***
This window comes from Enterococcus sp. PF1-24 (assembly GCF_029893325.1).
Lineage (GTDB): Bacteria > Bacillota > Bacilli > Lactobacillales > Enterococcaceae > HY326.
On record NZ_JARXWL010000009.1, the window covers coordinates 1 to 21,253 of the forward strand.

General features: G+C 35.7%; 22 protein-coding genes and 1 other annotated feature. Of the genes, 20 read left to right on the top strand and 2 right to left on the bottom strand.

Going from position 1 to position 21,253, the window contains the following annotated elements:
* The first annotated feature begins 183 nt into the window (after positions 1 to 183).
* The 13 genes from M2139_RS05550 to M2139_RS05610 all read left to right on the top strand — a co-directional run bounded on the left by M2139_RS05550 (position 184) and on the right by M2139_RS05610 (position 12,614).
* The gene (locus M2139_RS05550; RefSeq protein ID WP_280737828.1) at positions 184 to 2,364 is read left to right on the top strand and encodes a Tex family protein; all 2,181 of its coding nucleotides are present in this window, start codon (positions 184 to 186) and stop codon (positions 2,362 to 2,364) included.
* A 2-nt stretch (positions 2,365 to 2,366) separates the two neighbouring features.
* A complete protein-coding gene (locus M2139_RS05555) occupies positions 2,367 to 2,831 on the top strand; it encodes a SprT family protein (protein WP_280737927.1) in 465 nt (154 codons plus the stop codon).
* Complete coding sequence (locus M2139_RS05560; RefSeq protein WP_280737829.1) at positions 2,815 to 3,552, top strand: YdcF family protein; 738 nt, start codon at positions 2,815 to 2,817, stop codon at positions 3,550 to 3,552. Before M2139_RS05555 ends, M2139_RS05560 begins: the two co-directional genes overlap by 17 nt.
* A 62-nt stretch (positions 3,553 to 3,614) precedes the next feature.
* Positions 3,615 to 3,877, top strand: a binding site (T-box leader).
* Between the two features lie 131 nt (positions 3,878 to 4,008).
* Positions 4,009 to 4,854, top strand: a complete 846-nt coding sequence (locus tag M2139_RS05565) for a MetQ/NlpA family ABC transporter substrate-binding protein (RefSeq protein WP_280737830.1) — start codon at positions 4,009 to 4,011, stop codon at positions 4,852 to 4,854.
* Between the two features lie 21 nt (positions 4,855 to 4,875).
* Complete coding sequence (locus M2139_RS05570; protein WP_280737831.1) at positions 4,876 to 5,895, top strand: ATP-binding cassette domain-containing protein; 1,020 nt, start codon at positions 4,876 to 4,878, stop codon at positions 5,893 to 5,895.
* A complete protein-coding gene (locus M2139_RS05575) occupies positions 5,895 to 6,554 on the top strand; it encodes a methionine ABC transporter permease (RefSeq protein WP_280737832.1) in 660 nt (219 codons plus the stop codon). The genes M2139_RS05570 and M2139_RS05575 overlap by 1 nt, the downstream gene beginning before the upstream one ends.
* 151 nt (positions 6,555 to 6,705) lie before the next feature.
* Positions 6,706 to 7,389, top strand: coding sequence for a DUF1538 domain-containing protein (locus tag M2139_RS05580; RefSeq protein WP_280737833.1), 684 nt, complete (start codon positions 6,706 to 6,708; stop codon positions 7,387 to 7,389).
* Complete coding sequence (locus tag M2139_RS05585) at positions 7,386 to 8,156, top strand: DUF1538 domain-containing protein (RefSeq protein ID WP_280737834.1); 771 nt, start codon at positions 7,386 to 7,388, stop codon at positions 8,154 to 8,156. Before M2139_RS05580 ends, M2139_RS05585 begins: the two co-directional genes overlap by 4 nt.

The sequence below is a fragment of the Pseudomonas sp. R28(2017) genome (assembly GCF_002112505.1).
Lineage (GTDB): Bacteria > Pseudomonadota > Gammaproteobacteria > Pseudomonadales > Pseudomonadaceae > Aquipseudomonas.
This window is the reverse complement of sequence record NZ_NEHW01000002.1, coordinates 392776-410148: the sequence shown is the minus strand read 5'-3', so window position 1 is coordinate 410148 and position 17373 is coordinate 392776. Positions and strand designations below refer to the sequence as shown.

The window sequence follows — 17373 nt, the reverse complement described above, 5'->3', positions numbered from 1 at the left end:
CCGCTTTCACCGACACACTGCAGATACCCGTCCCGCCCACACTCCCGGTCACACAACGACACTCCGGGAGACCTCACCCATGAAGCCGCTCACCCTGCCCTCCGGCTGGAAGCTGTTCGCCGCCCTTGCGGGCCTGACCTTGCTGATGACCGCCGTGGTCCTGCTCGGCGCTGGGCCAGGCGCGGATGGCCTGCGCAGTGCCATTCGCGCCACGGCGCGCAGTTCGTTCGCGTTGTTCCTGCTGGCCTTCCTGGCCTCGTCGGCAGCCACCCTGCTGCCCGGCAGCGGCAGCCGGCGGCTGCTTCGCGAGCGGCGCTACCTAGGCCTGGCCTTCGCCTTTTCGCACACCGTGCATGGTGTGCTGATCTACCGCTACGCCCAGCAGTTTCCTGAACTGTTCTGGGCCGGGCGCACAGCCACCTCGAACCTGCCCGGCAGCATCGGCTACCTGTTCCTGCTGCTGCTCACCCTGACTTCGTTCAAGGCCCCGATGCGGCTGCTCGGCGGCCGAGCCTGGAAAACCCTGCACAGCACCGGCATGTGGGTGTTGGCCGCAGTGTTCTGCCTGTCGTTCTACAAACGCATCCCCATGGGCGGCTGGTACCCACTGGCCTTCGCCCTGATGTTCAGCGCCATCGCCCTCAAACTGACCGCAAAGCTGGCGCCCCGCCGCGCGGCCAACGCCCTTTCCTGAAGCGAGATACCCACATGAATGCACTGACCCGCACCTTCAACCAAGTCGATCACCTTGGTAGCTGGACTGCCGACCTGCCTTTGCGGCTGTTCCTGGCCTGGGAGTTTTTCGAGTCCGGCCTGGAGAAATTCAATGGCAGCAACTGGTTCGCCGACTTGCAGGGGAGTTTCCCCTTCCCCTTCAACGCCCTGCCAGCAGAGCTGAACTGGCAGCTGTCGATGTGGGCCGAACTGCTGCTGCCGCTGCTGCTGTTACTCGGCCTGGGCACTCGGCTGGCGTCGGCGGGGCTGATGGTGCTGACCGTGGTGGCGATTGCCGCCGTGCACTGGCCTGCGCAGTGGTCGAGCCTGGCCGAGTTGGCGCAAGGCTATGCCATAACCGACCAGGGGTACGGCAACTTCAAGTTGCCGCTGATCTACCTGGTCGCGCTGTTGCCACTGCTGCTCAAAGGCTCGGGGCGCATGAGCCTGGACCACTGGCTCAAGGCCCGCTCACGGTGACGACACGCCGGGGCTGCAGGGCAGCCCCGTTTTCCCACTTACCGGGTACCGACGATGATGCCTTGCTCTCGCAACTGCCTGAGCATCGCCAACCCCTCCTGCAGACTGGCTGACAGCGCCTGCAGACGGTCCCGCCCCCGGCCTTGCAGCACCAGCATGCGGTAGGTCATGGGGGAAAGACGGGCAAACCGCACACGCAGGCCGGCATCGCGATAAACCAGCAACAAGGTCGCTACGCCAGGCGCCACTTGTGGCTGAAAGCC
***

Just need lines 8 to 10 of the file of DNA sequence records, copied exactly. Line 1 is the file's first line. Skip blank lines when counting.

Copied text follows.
* The gene (locus M2139_RS05550; RefSeq protein ID WP_280737828.1) at positions 184 to 2,364 is read left to right on the top strand and encodes a Tex family protein; all 2,181 of its coding nucleotides are present in this window, start codon (positions 184 to 186) and stop codon (positions 2,362 to 2,364) included.
* A 2-nt stretch (positions 2,365 to 2,366) separates the two neighbouring features.
* A complete protein-coding gene (locus M2139_RS05555) occupies positions 2,367 to 2,831 on the top strand; it encodes a SprT family protein (protein WP_280737927.1) in 465 nt (154 codons plus the stop codon).